The Northern Westchester Examiner

Local Teacher Found Guilty of Changing Test Scores

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A Peekskill High School teacher has been found guilty of changing the answers on Regents exams of two students in 2013 and was fined a half-year salary.

Hearing Officer Dennis Campagna ruled on August 8 that Allison Risoli, 54, a resident of Peekskill and chairwoman of the Social Studies Department at Peekskill High School, altered the answer sheets for the United States History of Government and Global History and Geography Regents tests between January 24 and 31, 2013 and “has engaged in acts constituting Misconduct, Conduct Unbecoming a Teacher and insubordination.”

Risoli’s alterations on the examinations gave each of the students a passing score. She was found guilty of all four disciplinary charges brought against her by the Peekskill School District and was fined $62,293.50.

Under the hearing officer’s determination, Risoli, a tenured teacher, is permitted to return to work for the 2014-15 school year. However, two counts of Offering a False Instrument for Filing in the First Degree, class E felonies, filed against Risoli by the Westchester County District Attorney’s Office on April 29, 2013 are still pending. If found guilty, she could face a maximum sentence of four years in state prison on each count.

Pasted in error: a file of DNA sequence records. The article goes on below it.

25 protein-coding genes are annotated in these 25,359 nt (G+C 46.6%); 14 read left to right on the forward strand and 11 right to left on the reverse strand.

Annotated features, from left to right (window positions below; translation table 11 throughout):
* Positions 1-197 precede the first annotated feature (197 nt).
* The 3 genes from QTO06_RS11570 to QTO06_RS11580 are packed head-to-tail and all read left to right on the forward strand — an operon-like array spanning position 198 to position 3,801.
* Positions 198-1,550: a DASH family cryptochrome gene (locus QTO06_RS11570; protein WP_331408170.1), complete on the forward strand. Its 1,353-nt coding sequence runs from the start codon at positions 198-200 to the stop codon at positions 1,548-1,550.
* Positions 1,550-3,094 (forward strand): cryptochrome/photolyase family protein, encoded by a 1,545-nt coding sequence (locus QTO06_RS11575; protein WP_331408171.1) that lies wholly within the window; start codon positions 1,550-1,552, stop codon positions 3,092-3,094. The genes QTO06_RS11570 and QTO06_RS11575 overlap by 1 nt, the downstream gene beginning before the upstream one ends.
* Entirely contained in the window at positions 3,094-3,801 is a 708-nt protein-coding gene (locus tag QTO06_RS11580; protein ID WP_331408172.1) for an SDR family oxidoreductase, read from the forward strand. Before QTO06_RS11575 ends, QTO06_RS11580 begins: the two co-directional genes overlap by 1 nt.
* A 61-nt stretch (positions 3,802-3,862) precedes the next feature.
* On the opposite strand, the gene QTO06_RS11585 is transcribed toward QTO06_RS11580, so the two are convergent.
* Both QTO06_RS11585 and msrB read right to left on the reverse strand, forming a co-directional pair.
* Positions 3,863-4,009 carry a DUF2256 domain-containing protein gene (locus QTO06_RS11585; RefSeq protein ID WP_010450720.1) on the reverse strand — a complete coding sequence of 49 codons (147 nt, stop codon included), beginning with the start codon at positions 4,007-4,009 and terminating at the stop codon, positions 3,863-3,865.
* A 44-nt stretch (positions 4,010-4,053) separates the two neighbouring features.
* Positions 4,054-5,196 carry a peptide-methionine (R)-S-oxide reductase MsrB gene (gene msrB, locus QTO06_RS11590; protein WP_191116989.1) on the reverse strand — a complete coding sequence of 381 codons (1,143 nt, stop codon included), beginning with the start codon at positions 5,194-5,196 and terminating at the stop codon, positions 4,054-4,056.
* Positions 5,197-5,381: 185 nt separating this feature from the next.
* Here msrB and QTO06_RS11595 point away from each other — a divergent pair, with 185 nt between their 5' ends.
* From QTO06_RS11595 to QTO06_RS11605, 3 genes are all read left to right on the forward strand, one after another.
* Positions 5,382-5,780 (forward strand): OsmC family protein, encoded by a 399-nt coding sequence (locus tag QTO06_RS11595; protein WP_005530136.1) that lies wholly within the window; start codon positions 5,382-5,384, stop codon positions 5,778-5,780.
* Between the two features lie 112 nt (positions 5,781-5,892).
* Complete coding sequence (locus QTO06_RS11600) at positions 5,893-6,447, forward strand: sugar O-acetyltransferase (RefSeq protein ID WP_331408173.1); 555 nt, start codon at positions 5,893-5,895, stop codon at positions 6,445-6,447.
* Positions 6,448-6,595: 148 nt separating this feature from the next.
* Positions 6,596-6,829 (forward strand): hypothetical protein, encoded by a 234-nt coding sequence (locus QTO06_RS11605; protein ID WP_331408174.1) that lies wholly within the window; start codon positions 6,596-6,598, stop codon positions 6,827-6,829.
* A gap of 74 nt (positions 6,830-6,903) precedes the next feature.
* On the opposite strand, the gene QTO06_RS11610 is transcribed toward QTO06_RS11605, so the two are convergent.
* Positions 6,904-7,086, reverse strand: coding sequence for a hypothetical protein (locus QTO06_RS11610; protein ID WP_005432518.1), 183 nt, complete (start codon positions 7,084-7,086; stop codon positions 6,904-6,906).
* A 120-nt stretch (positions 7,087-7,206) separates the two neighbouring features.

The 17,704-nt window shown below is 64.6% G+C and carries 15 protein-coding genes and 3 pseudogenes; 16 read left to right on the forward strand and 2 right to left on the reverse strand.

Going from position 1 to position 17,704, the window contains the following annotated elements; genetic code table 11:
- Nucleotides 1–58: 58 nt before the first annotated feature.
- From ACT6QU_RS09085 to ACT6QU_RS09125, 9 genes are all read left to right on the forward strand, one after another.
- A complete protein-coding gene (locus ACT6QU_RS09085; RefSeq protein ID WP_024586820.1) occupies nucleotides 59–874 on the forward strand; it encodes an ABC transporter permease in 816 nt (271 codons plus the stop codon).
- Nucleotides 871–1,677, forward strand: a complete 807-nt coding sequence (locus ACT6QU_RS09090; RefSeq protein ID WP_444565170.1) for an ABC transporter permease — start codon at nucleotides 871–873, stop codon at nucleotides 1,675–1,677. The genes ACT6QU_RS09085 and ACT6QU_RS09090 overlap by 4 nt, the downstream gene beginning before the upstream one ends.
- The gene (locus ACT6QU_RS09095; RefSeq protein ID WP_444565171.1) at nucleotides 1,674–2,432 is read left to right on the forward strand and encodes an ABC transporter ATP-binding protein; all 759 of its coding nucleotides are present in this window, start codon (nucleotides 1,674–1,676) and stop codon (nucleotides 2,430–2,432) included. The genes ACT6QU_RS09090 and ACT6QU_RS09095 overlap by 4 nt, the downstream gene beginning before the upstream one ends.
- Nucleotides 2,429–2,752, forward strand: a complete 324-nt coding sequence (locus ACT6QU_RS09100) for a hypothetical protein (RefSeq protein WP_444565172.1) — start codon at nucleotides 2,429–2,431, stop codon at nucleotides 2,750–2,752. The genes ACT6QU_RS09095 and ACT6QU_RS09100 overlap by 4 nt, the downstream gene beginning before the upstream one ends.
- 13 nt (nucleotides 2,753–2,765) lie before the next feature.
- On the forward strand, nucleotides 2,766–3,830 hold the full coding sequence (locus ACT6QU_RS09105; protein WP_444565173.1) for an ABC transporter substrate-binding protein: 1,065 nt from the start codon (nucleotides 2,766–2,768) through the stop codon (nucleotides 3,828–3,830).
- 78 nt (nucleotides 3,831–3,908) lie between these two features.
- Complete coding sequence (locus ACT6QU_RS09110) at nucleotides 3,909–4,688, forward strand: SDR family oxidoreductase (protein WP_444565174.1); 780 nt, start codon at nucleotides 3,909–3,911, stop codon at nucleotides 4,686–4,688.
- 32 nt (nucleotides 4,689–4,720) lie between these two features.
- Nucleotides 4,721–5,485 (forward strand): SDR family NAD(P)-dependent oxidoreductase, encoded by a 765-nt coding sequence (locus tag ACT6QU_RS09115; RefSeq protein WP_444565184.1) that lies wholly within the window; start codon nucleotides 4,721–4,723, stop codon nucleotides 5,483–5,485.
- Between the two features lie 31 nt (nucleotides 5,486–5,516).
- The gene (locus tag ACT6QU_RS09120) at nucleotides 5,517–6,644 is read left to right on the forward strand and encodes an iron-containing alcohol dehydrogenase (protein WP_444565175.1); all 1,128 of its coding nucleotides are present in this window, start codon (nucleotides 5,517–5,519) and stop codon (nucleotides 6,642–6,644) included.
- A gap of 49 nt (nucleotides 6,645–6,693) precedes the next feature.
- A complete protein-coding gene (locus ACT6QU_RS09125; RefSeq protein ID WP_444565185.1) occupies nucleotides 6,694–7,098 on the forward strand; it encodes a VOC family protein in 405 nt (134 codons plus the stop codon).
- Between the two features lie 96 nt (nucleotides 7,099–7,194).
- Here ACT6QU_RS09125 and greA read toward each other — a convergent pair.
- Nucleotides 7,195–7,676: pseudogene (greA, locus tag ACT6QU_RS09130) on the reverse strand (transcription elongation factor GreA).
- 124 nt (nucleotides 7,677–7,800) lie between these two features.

“We believe that justice has been served,” said Douglas Glickert, president of the Peekskill Board of Education. “This decision validates the district’s course of action given the evidence indicating that Ms. Risoli was guilty of compromising the integrity of her role as a teacher when she improperly changed answers on Regents exams.”

“The Board of Education respects the 3020A process, the hearing officer’s decision and awaits the outcome of the other pending matters,” he added.

According to District Attorney Janet DiFiore, several days after Risoli delivered the original answer sheets to the school district’s Data Analyst and the exams were scanned and submitted to the Lower Hudson Regional Information Center, Risoli returned to the Data Analyst’s Office and indicated there was a problem with a few students’ answer sheets.

Risoli “reviewed” the original answer sheets while in the office and then returned the sheets to the Data Analyst, according to DiFiore. A subsequent check showed the answer sheets that were returned were altered. Specifically, Risoli marked the incorrect answer with an “X” and filled in the correct answer, according to DiFiore.

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